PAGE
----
IASPM-US and Sounding Out! are proud to bring you a collaboration that represents the first official panel of the the 2013 IASPM-US conference. While the rest of the conference will be held in Austin, TX (2/28-3/3), this first panel will feature six essays from Sounding Out! and four from IASPM-US during the months of January and February – a discourse in cyberspace that addresses and enacts the theme of the conference, “Liminality & Borderlands.” “Sonic Borders” features scholars from sound studies and popular music studies (many of whom work in both disciplines) discussing the two disciplines’ shared principles, disparate ideologies, and un/common purposes. The results should be exciting, as we invite not only the panelists to contribute their essays but also conference participants and readers of both sites to join in the conversation as we prod the connective tissue of popular music studies and sound studies.
Many thanks to the three co-founders of Sounding Out!: Liana Silva, Managing Editor, Jennifer Stoever-Ackerman, Editor-in-Chief, and Aaron Trammell, Multimedia Editor, as well as Kwame Harrison, chair of the IASPM-US conference program committee, and all of our panelists. A full schedule will be included at the bottom of each essay we publish to this site.
Today’s post at Sounding Out! comes from Tara Betts, who listens to the voices of three black activist women as their voices are sampled in a selection of hip hop songs.
Davis, Cleaver, and Assata Shakur are arguably the three most iconic women of the Black Power Movement, but they largely go unrecognized in mainstream history. Erasure by omission represents how many historical sources are resistant to identifying their specific contributions to grassroots organizing, intellectual life, and politics, while the male leadership of the Black Power Movement is often mentioned by name. So, the inclusion of Davis, Cleaver, and Shakur in songs by hip hop artists P. Blackk, John Forté, andCommon simultaneously amplifies the distinctiveness of their voices while signaling conscious choices by younger male artists to align themselves with the political thinking espoused by these radical women in politically-rooted, layered tracks–even as these samples inadvertently reveal the mainstream public’s tendency to treat black female activists as interchangeable. Both in their moment and in its sampled echoes, these women resist being grouped into an amorphous group of misconstrued black people, and these tracks highlight that.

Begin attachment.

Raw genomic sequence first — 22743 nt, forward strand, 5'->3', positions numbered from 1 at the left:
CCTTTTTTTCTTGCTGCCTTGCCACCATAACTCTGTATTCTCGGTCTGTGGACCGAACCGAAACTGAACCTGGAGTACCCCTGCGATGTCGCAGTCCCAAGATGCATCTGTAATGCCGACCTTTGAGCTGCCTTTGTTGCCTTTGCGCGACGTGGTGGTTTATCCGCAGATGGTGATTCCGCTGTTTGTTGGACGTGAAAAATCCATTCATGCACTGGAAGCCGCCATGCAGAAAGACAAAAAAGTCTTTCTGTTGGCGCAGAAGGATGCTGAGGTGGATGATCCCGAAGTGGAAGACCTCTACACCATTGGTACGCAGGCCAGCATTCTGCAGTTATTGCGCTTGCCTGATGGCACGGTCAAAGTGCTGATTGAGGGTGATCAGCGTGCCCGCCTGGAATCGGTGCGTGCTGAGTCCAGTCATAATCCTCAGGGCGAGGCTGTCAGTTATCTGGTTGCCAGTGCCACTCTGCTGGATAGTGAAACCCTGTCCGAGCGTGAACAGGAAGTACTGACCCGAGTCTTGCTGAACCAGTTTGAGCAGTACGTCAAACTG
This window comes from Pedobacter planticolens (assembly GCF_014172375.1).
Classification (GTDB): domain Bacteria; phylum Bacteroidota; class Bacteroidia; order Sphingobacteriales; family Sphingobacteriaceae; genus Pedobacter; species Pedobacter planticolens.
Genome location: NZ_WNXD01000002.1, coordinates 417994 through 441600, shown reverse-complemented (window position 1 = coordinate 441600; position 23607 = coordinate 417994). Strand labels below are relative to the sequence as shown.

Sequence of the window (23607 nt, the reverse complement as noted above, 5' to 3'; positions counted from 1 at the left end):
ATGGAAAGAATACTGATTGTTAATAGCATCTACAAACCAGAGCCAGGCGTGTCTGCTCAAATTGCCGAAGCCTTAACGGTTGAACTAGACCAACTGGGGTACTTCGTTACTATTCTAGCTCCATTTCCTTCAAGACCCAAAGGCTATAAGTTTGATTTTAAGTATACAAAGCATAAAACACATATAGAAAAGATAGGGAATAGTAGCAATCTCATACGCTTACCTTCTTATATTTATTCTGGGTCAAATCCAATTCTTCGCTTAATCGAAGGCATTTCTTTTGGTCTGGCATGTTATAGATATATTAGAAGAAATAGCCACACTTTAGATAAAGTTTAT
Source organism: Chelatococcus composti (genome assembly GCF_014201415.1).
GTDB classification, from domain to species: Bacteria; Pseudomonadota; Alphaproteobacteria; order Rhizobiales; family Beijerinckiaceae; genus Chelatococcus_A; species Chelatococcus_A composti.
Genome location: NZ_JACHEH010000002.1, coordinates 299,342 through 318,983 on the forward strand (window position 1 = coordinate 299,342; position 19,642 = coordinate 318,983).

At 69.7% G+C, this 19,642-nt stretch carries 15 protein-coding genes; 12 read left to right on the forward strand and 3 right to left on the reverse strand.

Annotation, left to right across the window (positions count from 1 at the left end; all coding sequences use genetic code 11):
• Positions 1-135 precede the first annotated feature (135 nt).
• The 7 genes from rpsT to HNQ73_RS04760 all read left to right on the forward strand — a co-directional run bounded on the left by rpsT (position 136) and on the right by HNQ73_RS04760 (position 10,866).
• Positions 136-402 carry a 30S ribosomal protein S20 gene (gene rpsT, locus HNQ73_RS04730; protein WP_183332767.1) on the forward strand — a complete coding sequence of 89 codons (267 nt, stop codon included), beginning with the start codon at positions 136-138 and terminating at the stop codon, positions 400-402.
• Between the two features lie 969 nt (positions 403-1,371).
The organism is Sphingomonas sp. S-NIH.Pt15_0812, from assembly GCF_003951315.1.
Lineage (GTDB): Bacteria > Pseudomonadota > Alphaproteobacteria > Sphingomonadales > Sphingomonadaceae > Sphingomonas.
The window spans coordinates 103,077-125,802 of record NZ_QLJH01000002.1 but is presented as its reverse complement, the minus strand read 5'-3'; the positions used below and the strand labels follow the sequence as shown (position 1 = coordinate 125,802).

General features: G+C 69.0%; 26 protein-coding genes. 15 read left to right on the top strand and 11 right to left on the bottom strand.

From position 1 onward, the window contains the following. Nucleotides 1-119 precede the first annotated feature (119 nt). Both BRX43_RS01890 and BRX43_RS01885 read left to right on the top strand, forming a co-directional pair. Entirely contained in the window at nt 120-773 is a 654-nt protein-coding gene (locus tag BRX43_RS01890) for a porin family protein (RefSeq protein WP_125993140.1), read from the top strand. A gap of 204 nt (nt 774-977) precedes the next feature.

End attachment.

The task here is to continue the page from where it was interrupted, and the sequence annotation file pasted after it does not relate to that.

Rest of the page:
Sonic Borders Schedule
1/21 – Liana Silva, Sounding Out! – “I’m on My New York Sh*t”: Jean Grae’s Sonic Claims on the City
2/4 – Marcus Boon, Sounding Out! – One Nation Under a Groove?: Music, Sonic Borders, and the Politics of Vibration
2/11 – Tavia Nyong’o, Sounding Out! – Freedom Back: Sounding Black Feminist History, Courtesy the Artists
2/13 – Theo Cateforis, IASPM-US – No Control, or: How I Learned to Start Worrying about Sound
2/18 – Tara Betts, Sounding Out! – They Do Not All Sound Alike: Sampling Kathleen Cleaver, Assata Shakur, and Angela Davis
2/20 – Shana L. Redmond, IASPM-US
2/25 – Airek Beauchamp, Sounding Out!
2/27 – Devon Powers, IASPM-US